Child and adolescent psychopathology by Wilmhurst (second edition) – Summary chapter 2

Multifinality should be understood in terms of protective and risk factors. Similar stressors can lead to different results as a result of protective or risk factors.

In longitudinal studies, people are followed and measured for a long period of time (e.g. 15+ years). These studies provide useful results but are very costly and often have a lot of attrition. In accelerated longitudinal studies researchers study several age groups at the same time and follow these groups for the next few years. This is faster than a longitudinal study but protects against cohort effects of cross-sectional studies.

Cross-sectional research refers to studies looking at different age groups at the same time and measuring these groups at one point in time. This does not provide information regarding developmental pathways and there may be cohort effects.

There are risk and protective factors across several areas of concern:

  • Academic problems.
  • Social or behavioural problems.
  • Child maltreatment.
  • Physical injuries.
  • Drug use.
  • Physical health problems.

The level of influence are individual (1), family (2), peer (3), school (4), community (5) and other (6). There are several common risk factors and protective factors that influence behaviour problems and school failure.

Environmental context

Risk factor

Protective factor


Poverty, ineffective school policies.

Adequate social norms, effective school policies.


Poor quality schools.

High quality schools.


Negative peer influence or role models.

Positive peer influence or role models.


A low SES, history of parent psychopathology, marital conflict and harsh or punitive rearing.

Positive parent-child relationship.


Early onset of problems or additional problems.

Good social skills, self-efficacy.


Direct or indirect stressful conditions.

Direct or indirect social support.

There are different levels in Bronfenbrenner’s ecological systems theory:

  1. Inner circle
    This refers to a child’s individual make-up including genetics (e.g. newborn level of curiosity). Risk factors at this level include difficult temperament (1), low birth weight (2), birth trauma (3), intellectual level (4), genetic links to psychopathology (5) and the male gender (6). Protective factors may include normal ability and good health.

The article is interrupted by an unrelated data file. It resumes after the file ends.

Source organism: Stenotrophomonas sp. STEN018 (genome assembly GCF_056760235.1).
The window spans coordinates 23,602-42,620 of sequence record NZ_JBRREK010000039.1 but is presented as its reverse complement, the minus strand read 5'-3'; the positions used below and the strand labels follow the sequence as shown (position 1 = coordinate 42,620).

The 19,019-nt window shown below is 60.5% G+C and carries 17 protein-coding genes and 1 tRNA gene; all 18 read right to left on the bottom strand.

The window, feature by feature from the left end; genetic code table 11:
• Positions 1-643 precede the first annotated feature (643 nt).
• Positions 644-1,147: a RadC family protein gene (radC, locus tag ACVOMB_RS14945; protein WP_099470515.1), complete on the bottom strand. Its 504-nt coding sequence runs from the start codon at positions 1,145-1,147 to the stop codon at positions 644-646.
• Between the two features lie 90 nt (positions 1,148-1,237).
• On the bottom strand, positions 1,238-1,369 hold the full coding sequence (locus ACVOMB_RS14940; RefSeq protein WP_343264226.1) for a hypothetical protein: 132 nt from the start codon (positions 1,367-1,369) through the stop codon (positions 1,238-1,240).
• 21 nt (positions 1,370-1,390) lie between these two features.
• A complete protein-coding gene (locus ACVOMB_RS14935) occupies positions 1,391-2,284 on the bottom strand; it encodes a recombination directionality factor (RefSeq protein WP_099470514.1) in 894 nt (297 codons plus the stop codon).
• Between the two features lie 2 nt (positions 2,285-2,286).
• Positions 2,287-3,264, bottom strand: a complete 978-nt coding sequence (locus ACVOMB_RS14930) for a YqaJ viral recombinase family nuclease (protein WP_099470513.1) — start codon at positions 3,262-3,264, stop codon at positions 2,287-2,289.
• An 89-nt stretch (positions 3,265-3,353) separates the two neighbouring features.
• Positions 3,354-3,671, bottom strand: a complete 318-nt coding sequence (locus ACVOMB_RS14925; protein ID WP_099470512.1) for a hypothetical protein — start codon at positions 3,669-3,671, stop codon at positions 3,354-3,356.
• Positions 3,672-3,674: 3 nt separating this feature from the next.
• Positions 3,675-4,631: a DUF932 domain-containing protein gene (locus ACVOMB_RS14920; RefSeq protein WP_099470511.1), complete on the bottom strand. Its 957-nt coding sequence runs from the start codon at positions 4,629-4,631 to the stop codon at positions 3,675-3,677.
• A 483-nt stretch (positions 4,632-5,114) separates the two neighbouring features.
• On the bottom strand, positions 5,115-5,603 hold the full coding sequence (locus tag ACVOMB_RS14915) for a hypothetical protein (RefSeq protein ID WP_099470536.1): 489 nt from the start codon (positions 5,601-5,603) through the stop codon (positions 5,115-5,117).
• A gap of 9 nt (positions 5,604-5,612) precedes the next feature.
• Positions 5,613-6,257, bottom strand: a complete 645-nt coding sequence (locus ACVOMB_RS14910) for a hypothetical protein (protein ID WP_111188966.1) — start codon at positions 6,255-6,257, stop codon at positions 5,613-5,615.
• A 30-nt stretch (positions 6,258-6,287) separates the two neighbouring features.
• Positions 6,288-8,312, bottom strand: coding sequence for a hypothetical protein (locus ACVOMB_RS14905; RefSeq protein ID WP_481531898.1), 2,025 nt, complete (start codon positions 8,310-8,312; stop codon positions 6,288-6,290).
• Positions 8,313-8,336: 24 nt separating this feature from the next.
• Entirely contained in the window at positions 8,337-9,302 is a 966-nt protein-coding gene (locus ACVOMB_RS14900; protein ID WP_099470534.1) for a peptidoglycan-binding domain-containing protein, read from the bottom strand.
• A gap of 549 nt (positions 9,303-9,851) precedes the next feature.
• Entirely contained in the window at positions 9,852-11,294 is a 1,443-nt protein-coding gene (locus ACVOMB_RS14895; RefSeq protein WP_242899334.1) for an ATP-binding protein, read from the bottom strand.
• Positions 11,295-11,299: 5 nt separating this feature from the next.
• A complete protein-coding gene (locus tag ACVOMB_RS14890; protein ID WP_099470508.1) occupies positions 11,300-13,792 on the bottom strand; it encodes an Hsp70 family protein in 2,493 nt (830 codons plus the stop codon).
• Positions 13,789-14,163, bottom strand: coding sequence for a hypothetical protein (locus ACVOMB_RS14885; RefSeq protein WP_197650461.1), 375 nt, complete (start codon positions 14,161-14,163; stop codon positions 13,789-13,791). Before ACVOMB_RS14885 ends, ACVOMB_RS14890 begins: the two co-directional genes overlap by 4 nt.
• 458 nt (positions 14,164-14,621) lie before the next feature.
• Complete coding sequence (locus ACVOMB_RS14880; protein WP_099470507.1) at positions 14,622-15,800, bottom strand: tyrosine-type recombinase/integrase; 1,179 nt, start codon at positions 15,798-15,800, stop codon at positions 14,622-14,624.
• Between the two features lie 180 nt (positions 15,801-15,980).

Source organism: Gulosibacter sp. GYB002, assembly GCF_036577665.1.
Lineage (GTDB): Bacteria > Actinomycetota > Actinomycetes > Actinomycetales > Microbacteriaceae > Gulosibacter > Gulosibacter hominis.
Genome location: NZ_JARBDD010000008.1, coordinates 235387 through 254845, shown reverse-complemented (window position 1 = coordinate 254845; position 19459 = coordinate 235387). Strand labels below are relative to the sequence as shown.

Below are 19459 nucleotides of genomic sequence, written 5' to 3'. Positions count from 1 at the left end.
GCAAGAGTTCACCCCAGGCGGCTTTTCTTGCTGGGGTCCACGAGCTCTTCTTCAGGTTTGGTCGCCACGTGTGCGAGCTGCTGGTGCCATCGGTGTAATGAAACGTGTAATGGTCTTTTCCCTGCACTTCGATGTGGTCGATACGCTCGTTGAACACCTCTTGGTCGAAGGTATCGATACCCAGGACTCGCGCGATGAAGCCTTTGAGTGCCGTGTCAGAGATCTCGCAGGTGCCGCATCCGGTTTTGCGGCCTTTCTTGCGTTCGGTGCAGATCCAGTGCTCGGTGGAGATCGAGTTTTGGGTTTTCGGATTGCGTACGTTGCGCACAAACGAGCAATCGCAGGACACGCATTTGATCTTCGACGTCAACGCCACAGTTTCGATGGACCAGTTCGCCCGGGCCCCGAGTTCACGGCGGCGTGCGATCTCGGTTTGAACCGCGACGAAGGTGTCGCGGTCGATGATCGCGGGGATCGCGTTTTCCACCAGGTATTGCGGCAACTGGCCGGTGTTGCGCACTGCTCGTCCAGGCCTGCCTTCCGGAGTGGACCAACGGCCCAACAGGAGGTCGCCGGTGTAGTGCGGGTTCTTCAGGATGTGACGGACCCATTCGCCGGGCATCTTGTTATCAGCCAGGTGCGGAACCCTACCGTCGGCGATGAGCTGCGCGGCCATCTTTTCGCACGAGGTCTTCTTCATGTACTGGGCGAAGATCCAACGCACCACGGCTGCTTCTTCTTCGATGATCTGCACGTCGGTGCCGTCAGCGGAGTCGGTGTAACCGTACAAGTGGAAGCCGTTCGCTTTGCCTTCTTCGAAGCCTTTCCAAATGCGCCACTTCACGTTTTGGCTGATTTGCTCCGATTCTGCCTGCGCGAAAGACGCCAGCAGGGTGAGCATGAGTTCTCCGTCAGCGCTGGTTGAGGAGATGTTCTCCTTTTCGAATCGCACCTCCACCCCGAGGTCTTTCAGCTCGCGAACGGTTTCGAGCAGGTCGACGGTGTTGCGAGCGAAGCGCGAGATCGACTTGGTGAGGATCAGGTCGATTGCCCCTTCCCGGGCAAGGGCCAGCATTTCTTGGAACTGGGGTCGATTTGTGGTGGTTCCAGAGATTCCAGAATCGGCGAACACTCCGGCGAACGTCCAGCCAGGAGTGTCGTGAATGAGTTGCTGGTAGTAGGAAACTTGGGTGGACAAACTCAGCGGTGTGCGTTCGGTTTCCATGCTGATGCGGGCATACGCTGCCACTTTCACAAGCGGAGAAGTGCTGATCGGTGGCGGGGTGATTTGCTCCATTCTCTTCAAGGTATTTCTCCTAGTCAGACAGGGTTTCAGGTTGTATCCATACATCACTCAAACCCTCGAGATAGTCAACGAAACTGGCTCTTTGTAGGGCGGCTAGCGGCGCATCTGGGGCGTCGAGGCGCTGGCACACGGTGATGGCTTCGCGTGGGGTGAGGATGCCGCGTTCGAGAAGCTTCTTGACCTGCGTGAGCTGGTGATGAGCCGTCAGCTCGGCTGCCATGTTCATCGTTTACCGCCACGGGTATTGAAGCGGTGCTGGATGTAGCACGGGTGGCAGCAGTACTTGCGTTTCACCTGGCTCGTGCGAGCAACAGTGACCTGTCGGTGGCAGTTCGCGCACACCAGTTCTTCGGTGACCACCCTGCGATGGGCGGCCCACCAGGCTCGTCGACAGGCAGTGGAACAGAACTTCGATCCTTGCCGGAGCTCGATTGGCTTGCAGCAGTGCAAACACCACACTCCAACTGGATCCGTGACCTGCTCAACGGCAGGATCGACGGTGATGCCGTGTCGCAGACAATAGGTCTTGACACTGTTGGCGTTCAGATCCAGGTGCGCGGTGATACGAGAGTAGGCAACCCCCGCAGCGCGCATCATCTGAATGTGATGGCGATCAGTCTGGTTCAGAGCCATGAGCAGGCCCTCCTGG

2. Immediate environment (i.e. microsystem)
    This refers to a child’s family system. This can buffer or harm a child’s need (e.g. violence or social support). Risk factors at this level include maternal depression (1), insecure attachment (2), poor parenting style (3), domestic violence (4), poor peer relations (5) and academic lags (6). Protective factors include successful peer relations (1), involvement in extracurricular activities (2) and having supportive parents (3).
  3. Social and financial context (i.e. exosystem)
    This refers to a child’s context outside of the family environment. Risk factors at this level include poverty (1), unsafe neighbourhoods (2), lack of opportunities (3), limited access to healthcare (4), limited access to nutrition (5) and low parent education (6).
  4. Cultural system (i.e. macrosystem)
    This refers to the cultural context of the child. Risk factors at this level include being part of an ethnic minority (1) and a conflicting set of beliefs from the culture of origin (2).

Additional risk factors can have a multiplier effect.

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Summaries & Study Note of JesperN
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Childhood: Clinical and School Psychology – Article overview (UNIVERSITY OF AMSTERDAM)

This bundle contains all the articles needed for the course "Childhood: Clinical and School Psychology" given at the University of Amsterdam. It contains the following articles:

  • Child and adolescent psychopathology by Wilmhurst (